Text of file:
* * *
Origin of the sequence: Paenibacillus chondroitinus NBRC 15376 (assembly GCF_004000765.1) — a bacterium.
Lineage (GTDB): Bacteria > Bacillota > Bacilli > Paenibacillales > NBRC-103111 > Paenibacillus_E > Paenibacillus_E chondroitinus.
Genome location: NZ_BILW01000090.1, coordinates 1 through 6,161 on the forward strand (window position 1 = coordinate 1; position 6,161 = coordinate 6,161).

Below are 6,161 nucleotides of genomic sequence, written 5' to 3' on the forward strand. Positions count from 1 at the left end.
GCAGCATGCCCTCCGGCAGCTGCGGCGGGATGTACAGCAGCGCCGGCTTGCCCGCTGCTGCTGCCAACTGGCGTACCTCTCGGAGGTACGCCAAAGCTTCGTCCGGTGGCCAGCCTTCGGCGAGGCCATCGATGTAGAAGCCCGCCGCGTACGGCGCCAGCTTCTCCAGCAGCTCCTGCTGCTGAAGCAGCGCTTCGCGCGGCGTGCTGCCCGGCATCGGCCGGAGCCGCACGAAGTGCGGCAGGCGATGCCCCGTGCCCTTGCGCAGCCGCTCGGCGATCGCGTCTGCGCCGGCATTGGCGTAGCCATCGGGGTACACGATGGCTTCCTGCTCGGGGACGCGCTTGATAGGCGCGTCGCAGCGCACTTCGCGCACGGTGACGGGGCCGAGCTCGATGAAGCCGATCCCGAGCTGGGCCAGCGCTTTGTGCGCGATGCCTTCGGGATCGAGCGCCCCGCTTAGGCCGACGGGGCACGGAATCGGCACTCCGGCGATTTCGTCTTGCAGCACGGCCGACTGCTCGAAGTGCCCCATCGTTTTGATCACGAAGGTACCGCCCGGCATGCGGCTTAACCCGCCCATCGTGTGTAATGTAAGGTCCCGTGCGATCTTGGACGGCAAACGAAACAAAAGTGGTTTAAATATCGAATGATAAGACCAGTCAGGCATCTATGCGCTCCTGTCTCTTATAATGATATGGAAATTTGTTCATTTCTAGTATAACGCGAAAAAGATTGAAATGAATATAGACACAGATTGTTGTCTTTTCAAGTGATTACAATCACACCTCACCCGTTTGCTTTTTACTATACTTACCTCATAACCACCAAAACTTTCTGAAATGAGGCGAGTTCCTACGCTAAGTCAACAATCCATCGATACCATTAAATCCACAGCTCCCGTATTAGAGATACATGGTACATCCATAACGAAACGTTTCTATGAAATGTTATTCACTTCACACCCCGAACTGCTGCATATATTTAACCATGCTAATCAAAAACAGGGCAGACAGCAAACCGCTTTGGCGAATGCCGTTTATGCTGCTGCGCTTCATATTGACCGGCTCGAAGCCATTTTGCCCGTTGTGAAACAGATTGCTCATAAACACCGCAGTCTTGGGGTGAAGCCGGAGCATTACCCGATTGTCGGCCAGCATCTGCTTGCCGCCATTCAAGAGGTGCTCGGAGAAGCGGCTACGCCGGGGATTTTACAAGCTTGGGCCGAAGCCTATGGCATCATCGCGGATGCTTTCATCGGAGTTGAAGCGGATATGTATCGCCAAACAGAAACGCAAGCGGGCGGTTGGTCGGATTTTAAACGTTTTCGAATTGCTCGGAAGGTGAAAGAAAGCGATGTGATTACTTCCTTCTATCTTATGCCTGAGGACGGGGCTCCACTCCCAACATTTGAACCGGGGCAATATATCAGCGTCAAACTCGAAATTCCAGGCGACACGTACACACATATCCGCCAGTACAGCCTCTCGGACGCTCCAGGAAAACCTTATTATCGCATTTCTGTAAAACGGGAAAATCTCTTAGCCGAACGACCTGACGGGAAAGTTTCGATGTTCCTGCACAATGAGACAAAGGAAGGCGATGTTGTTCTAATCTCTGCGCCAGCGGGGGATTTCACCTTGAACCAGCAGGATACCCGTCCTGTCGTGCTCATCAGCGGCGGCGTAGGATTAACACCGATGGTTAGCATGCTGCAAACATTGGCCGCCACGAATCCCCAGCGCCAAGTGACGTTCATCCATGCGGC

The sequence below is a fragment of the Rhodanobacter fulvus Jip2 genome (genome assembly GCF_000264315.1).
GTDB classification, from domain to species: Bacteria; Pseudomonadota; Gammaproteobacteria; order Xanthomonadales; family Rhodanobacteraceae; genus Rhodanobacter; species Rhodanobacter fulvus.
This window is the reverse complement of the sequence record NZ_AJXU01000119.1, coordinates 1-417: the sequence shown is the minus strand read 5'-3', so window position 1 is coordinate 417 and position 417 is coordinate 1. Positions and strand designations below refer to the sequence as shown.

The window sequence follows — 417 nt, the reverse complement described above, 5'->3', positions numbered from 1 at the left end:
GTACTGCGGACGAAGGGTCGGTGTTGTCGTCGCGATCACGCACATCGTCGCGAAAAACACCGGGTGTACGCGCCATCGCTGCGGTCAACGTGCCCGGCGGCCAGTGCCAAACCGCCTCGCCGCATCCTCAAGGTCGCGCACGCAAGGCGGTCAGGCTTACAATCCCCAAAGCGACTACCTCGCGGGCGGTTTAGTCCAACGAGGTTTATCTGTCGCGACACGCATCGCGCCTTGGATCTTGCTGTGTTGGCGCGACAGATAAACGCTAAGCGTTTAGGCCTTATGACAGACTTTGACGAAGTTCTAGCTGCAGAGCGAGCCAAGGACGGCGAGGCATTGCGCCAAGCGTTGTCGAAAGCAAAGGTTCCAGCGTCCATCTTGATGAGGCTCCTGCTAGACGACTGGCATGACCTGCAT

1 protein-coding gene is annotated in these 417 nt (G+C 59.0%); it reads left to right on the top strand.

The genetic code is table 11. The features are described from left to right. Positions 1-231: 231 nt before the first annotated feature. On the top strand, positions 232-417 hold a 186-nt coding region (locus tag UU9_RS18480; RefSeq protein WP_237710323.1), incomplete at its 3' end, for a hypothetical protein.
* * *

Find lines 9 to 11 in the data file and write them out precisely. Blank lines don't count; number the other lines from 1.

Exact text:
The window sequence follows — 417 nt, the reverse complement described above, 5'->3', positions numbered from 1 at the left end:
GTACTGCGGACGAAGGGTCGGTGTTGTCGTCGCGATCACGCACATCGTCGCGAAAAACACCGGGTGTACGCGCCATCGCTGCGGTCAACGTGCCCGGCGGCCAGTGCCAAACCGCCTCGCCGCATCCTCAAGGTCGCGCACGCAAGGCGGTCAGGCTTACAATCCCCAAAGCGACTACCTCGCGGGCGGTTTAGTCCAACGAGGTTTATCTGTCGCGACACGCATCGCGCCTTGGATCTTGCTGTGTTGGCGCGACAGATAAACGCTAAGCGTTTAGGCCTTATGACAGACTTTGACGAAGTTCTAGCTGCAGAGCGAGCCAAGGACGGCGAGGCATTGCGCCAAGCGTTGTCGAAAGCAAAGGTTCCAGCGTCCATCTTGATGAGGCTCCTGCTAGACGACTGGCATGACCTGCAT

1 protein-coding gene is annotated in these 417 nt (G+C 59.0%); it reads left to right on the top strand.